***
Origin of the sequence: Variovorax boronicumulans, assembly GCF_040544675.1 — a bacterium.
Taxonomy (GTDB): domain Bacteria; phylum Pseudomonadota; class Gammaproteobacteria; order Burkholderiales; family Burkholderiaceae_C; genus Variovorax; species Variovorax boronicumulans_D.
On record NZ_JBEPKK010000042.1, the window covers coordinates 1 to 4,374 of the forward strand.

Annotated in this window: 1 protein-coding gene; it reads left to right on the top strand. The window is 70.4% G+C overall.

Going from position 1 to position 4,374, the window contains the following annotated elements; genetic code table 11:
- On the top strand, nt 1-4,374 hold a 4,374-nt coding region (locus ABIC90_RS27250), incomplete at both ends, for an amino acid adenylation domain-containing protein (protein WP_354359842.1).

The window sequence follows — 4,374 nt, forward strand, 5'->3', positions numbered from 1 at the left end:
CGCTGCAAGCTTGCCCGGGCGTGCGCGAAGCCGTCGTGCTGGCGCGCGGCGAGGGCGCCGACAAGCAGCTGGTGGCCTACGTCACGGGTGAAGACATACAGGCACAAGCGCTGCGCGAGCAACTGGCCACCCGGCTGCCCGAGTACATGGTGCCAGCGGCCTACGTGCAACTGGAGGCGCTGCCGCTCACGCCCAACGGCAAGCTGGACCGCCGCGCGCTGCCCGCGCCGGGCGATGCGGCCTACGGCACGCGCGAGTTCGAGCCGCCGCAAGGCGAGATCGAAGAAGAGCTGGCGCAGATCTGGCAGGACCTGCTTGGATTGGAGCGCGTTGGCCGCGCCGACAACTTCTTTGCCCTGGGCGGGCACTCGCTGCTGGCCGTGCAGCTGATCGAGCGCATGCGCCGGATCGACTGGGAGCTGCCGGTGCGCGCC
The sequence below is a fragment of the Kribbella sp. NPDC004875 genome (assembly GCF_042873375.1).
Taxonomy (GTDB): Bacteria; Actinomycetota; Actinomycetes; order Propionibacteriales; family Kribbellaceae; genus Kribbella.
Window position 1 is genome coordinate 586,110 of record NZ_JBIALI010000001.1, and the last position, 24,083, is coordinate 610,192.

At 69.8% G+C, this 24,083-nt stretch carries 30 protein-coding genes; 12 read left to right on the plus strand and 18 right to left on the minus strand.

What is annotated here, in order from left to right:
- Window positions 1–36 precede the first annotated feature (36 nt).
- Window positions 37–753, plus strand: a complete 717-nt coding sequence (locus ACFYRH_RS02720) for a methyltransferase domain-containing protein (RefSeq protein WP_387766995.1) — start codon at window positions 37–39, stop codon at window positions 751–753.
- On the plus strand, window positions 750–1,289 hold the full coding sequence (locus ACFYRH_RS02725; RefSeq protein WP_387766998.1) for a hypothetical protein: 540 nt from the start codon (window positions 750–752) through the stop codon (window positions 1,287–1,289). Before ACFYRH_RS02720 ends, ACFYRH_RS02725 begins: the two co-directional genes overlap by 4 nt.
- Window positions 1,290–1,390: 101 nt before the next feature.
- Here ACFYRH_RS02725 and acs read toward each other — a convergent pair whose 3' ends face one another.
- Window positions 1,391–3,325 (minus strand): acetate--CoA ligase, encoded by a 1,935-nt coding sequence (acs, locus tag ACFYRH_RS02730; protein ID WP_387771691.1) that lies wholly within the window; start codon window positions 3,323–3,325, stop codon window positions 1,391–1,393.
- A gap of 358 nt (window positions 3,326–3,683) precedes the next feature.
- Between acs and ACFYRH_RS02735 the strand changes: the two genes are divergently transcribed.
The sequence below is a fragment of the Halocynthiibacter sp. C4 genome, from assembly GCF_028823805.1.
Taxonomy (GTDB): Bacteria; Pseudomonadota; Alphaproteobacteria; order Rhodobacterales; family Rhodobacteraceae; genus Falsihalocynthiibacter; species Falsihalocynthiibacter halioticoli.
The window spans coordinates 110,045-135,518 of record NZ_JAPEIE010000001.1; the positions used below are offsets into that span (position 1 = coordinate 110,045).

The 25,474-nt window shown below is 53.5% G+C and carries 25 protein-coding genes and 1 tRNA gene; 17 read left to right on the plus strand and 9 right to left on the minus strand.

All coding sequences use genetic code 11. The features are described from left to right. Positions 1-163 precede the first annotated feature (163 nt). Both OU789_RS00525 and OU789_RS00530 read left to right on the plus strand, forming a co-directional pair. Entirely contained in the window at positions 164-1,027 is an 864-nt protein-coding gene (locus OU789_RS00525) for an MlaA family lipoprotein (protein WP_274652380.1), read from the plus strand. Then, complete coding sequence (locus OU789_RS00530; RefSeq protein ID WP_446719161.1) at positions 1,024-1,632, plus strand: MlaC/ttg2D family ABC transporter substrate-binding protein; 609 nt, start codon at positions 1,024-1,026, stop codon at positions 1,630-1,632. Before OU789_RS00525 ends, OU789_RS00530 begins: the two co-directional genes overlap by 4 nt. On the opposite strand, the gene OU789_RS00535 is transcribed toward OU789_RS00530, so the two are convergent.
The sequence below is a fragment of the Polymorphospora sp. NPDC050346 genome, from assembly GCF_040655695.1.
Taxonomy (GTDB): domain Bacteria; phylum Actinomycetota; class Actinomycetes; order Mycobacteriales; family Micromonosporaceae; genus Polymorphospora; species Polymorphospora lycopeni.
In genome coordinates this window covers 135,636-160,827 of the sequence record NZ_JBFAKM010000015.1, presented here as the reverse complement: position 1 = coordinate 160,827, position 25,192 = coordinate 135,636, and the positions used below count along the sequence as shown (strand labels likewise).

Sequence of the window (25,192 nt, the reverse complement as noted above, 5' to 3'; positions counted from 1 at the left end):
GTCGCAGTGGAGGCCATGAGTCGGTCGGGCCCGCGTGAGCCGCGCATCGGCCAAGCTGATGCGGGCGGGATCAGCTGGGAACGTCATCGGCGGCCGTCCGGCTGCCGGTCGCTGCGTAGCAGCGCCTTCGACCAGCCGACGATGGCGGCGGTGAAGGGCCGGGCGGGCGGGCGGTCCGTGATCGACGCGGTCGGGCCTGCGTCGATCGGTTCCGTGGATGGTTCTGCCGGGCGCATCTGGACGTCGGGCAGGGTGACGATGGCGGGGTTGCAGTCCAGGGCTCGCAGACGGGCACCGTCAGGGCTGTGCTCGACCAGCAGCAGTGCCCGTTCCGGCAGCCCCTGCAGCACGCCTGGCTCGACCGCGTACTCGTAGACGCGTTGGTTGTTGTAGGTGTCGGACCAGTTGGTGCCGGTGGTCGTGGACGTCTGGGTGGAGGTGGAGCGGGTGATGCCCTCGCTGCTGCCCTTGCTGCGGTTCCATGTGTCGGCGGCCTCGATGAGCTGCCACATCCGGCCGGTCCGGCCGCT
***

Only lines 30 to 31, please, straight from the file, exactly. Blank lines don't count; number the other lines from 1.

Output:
Sequence of the window (25,192 nt, the reverse complement as noted above, 5' to 3'; positions counted from 1 at the left end):
GTCGCAGTGGAGGCCATGAGTCGGTCGGGCCCGCGTGAGCCGCGCATCGGCCAAGCTGATGCGGGCGGGATCAGCTGGGAACGTCATCGGCGGCCGTCCGGCTGCCGGTCGCTGCGTAGCAGCGCCTTCGACCAGCCGACGATGGCGGCGGTGAAGGGCCGGGCGGGCGGGCGGTCCGTGATCGACGCGGTCGGGCCTGCGTCGATCGGTTCCGTGGATGGTTCTGCCGGGCGCATCTGGACGTCGGGCAGGGTGACGATGGCGGGGTTGCAGTCCAGGGCTCGCAGACGGGCACCGTCAGGGCTGTGCTCGACCAGCAGCAGTGCCCGTTCCGGCAGCCCCTGCAGCACGCCTGGCTCGACCGCGTACTCGTAGACGCGTTGGTTGTTGTAGGTGTCGGACCAGTTGGTGCCGGTGGTCGTGGACGTCTGGGTGGAGGTGGAGCGGGTGATGCCCTCGCTGCTGCCCTTGCTGCGGTTCCATGTGTCGGCGGCCTCGATGAGCTGCCACATCCGGCCGGTCCGGCCGCT